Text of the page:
“They’re doing Swan Lake in Cape Town – on ice, nogal!” Gertruida sighs as she puts down the newspaper and stares out of the window. Oh, how she longs for the days when she could waltz in to the State Theatre in her best evening gown, excited about another excellent performance of ballet or opera! Out here in the Kalahari, she seems so far removed from those moments.
Servaas frowns at this. It doesn’t make sense! “I though global warming was melting everything down there.”
“It’s a ballet, Servaas. With skates. On ice.” Gertruida tries her best to be patient, but old Servaas really gets to her when he’s so ignorant.
“It’s sinful, then,” he retorts. “Short skirts and those tight-fitting pants! I don’t like ballet.”
“Oh, shush! Shut your trap! Ballet is the most graceful of all the performing arts. And to do it on ice, requires years of experience and practice. It says here that the troupe is one of the best in the world.”
“Ja, maybe, whatever. But I’ll have you know that our troops used to be the best, way back then. Nothing lasts forever, I suppose. Look at our cricket team.”
Vetfaan comes to the rescue. “It would have been nice to see it, Gertruida. I agree. But we can only dream of it, can’t we? Cape Town is too far and the tickets seem a bit pricey, don’t they?”
“Ag, I don’t know. Travelling all that distance for a show is way above my budget. And my sheep needs shearing.” Kleinpiet sips his beer, thinking how nice it would have been. “Tell us about the ballet, Gertruida?”
“Well, it’s a fascinating story. Odette is a beautiful girl, transformed into a swan until she meets a man, falls in love with him…somebody who’ll remain faithful to her forever. This almost happens when she meets Prince Siegfried, but he is tricked into declaring his love for Odile, who he thinks is Odette. This is, of course, a major mistake and banishes Odette to swanhood forever. When Siegfried realises his mistake, he is devastated. The only way he could be with Odette, is to die with her. So they decide to drown in the lake and live happily ever after in the hereafter.”
This doesn’t improve Servaas’ mood. “Who thinks out such farfetched plots? Huh? Swans and suicide? It’s ridiculous.”
Even Vetfaan gets upsets with Servaas now. “Look, it’s only a story. And a good one, at that, I’ll have you know.” He remains silent for a few moments, lost in thought. “It’s much like our politics these days, Servaas. Think about it.”
Serfaas knits his bushy brows together, shakes his head and grunts. “What are you talking about?”
“It’s like this. We have a country that wants the most beautiful future for all. Then a prince comes along – in the form of our beloved prez – and everybody wants him to love them. With him at their side, the people thought they’d have a chicken on every table, every Sunday. For a while it seemed as if was going to work out just fine. Then a certain Mister Gupta comes along and upsets the apple cart. The prez, it seemed, didn’t love the country as much as the new admirer in his life. So prez teams up with Gupta, see, and the people are left grieving the loss.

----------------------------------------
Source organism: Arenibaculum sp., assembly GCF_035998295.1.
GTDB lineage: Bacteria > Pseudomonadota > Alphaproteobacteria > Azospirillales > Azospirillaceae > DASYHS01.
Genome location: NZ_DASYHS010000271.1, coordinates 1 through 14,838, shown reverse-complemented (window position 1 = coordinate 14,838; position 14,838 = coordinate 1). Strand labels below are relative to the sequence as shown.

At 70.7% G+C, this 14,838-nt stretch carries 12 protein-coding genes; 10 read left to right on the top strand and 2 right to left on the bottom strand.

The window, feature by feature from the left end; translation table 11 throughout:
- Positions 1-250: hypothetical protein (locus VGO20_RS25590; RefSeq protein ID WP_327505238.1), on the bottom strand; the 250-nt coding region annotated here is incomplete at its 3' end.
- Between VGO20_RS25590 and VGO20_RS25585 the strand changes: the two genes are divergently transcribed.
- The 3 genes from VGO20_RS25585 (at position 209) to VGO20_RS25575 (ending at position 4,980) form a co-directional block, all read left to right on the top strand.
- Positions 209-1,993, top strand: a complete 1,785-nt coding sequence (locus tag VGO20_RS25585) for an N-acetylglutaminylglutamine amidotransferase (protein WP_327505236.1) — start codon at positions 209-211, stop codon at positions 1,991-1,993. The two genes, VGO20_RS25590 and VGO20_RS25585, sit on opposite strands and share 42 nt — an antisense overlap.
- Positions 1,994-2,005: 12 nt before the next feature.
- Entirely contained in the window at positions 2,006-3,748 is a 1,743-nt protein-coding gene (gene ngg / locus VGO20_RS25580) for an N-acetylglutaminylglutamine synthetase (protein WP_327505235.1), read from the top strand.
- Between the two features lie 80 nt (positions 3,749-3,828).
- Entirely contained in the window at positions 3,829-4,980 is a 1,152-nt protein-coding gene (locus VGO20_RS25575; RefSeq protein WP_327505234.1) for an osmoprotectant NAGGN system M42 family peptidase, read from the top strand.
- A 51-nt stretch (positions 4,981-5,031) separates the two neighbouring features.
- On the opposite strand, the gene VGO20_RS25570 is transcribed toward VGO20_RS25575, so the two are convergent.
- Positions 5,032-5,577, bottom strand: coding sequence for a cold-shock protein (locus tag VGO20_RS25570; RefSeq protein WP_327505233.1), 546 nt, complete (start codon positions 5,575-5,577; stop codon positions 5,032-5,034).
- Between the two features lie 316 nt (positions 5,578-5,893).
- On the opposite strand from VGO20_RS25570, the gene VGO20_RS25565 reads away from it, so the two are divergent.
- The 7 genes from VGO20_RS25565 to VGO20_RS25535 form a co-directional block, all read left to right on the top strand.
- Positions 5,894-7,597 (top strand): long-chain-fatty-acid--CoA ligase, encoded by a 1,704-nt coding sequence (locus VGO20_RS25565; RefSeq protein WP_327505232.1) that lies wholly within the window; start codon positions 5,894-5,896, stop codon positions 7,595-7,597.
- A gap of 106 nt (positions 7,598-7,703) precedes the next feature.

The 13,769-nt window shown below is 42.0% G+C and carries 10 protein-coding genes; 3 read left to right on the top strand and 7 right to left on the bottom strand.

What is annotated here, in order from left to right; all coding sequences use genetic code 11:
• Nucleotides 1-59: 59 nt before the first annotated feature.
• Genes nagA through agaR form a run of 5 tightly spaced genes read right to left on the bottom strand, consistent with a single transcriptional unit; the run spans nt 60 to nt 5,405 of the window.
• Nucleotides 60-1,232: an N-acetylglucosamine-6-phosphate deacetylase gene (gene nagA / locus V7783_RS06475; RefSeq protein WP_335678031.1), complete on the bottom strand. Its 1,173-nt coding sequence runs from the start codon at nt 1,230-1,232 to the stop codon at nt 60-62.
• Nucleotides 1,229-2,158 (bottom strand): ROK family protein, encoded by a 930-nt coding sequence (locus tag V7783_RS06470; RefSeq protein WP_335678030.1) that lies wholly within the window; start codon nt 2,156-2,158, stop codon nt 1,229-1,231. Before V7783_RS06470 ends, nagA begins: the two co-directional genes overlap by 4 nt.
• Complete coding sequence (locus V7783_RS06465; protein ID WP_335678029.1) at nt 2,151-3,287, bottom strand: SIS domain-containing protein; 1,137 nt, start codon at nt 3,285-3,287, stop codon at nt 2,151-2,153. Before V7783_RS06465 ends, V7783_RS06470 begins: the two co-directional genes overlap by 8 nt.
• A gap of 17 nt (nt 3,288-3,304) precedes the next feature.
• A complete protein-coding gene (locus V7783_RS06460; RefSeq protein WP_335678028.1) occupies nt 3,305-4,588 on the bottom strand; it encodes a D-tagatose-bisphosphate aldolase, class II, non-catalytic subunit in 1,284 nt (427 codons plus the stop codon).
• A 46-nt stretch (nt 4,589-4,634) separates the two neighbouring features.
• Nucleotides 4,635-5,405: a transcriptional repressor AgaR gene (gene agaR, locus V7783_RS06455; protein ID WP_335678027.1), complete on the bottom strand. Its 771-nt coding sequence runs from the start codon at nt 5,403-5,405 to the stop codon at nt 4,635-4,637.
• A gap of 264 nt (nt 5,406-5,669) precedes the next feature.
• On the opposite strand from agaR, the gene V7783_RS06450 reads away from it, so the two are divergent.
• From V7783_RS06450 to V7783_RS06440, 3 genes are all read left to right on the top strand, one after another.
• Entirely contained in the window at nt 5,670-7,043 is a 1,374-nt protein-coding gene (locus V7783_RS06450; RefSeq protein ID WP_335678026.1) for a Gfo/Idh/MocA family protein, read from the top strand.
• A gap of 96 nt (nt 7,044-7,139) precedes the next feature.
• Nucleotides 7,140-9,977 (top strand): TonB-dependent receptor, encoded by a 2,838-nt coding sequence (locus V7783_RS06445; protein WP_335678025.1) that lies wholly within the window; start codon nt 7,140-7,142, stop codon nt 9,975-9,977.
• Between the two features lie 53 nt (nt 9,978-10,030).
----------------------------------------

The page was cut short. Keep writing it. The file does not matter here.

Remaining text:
“Well, one shouldn’t underestimate the Guptas of the world. He’s just using the prez for free landing rights at Waterkloof and the business contracts he can wrangle out of the system. Well, by the time the prez finds out he’s made a mistake, he – and the people who kept him in power – will realise they’ve committed political suicide. So they drown in a sea of corruption and crime, and all the king’s horses and all the king’s men will never be able to put them together again.” Vetfaan raises his glass in a mock salute when Gertruida offers a modest applause.
“Oh.” Servaas brightens. “So it’s a true story? No short skirts and tight pants?”
“Yes, Servaas, with rumpled suits and extra XXXX size long pants. About the skirts I’m not sure, but probably nothing above the knees. As for the troupe: you’re actually part of it, as well. A minor part, but still…you did vote, didn’t you?”
The old man contemplates all of this while he finishes his beer. “It’s a tragedy, isn’t it?”
“Yes Servaas. It’s a sad, sad affair.”
“I think – after having given it some thought – that I’d rather prefer the version on ice.”
That’s the nice thing about Rolbos: the townsfolk tend to think along the strangest lines, come up with the most ridiculous ideas and somehow manage to be convincing as well as entertaining at the same time. Tchaikovsky would have fitted in quite nicely, come to think about it.
(Only watch the video if you understand South African humour – and the art of exiting the political scene gracefully…sort of!)